RAMIREZ: FAMILY, NEIGHBORHOOD STUNNED AT CAPTURE.
Yellow ribbons and American flags flew in the East Los Angeles home of captured Staff Sgt. Andrew Ramirez, a soldier who represents the best of the neighborhood, family and friends said Thursday.
``He is just a good American boy. He went in for his country, and he is very patriotic,'' said Frank Jasso, great uncle of Ramirez, one of three Americans captured Wednesday near the Macedonian-Yugoslavian border.
``He's doing what he was sent in to do. I think we're doing the right thing. They're going in to protect the people in Kosovo. Why should people take it upon themselves to go in and kill women and children? War is for men against men, not against women and children.''
A childhood friend of the 24-year-old soldier said he was shocked to see how Ramirez looked on the Serbian television broadcast of the three captured servicemen.
``He looked scared that he was going to die, that they're going to hurt him,'' said John Hernandez, who lives two houses down from the Ramirez home. ``The way he looks on his face, he looks really scared. We just wish that we could hear that he's OK.''
Yet other friends and neighbors said they believe Ramirez, a wiry high school wrestler raised in a tough neighborhood, has enough discipline and smarts to make it through this ordeal alive.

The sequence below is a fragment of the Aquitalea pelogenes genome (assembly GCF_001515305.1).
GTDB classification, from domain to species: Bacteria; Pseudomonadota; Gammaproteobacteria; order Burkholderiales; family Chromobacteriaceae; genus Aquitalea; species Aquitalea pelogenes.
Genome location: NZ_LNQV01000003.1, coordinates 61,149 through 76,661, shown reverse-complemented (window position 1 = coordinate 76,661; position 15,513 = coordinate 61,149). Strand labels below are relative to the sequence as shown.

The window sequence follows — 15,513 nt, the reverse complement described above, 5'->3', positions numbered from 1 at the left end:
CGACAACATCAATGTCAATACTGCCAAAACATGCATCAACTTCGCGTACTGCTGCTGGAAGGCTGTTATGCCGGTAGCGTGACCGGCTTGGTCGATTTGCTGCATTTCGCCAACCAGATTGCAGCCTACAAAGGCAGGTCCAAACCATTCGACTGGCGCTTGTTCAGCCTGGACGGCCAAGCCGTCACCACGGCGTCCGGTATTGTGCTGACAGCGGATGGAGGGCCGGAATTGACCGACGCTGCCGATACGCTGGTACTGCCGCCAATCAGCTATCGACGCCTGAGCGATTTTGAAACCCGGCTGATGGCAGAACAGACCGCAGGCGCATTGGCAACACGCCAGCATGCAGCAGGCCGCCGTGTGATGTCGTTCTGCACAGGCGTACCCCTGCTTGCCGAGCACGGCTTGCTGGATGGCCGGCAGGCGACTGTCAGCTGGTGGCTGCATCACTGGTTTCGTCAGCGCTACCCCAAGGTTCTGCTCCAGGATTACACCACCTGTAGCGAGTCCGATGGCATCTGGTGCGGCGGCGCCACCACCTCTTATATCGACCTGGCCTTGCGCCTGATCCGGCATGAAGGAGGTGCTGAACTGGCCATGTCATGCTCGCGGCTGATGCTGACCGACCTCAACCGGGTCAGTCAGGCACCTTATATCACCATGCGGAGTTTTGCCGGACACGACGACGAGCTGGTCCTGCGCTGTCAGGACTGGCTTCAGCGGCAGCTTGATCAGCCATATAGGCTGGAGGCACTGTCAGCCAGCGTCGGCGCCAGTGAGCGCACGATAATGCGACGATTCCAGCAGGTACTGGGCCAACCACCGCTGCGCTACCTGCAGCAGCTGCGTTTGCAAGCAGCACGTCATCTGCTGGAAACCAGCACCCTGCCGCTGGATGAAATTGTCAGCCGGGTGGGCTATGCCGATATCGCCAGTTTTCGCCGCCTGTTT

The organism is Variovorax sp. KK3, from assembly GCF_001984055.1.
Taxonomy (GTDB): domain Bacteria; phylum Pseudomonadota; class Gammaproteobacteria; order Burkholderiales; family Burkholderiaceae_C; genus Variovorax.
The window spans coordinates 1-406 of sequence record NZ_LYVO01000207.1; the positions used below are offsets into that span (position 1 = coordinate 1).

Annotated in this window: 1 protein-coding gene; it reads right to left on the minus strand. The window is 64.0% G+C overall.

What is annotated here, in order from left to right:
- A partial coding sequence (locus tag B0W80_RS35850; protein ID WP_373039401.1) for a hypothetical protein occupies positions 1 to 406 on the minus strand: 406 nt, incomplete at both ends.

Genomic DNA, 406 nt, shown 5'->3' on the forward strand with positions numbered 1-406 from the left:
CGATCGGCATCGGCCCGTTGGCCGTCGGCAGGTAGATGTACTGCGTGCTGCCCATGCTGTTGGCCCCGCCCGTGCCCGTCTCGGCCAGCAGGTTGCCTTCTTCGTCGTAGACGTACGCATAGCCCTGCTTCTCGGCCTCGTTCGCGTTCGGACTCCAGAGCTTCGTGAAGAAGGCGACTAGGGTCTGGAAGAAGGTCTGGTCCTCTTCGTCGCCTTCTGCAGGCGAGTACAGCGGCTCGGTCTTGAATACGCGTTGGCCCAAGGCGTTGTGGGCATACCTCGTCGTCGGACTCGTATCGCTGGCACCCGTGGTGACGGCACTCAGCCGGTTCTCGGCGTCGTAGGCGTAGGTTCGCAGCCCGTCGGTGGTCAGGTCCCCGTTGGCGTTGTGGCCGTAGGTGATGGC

``Andrew is serving his country. That is his desire, to always serve his country,'' said a cousin, Leo Rodriguez, holding back tears.
``He's doing what he wanted to do - and he's a tough kid.''
Army officials came by the Ramirez home 10 p.m. Wednesday to notify the family that he had been captured.
Ramirez's brother, Steven, an Army veteran and Los Angeles police detective stationed in Van Nuys, was in seclusion Thursday with his parents.
In a statement, he said, ``I am extremely appreciative of the concern from everyone, and will be spending time with my family to deal with this difficult situation.''
Police Cmdr. Dave Kalish said he had spoken with the detective and offered him and his family the support of the Los Angeles Police Department.
``This is obviously a very difficult time for him and his family. He told me that he loves his little brother very much and is very worried,'' Kalish said. ``But he told me that this brother is a brave soldier and he's confident that he'll be strong through this entire ordeal.
``He was particularly appreciative of Mayor (Richard) Riordan, who personally called him this morning, expressing concern and support of all Angelenos.''
Ramirez's neighbors and friends gathered at his childhood home on Eastmont Avenue to offer comfort to family members and recall him as a friendly man who liked to work on his cars and play with his dog, Max.
``It just rocked us,'' said Armando Camarena, his uncle.
``Twenty-four hours ago, I found out there were POWs. Less than 12 hours ago, I found out it was my nephew. I was viewing it from the outside. Now we are riding in the center of a tornado.''
A second cousin, Olivia Rodriguez, a receptionist at the family parish St. Alphonsus, prayed for Ramirez's safe return.
``You always hear people say that you don't think that it's going to ever touch your family, but it does. Who in the world would have thought?'' Rodriguez asked.
Family and friends alike spent Thursday watching newscasts and waiting for any word of his condition. They were stunned to see him displayed on television by the Serbians.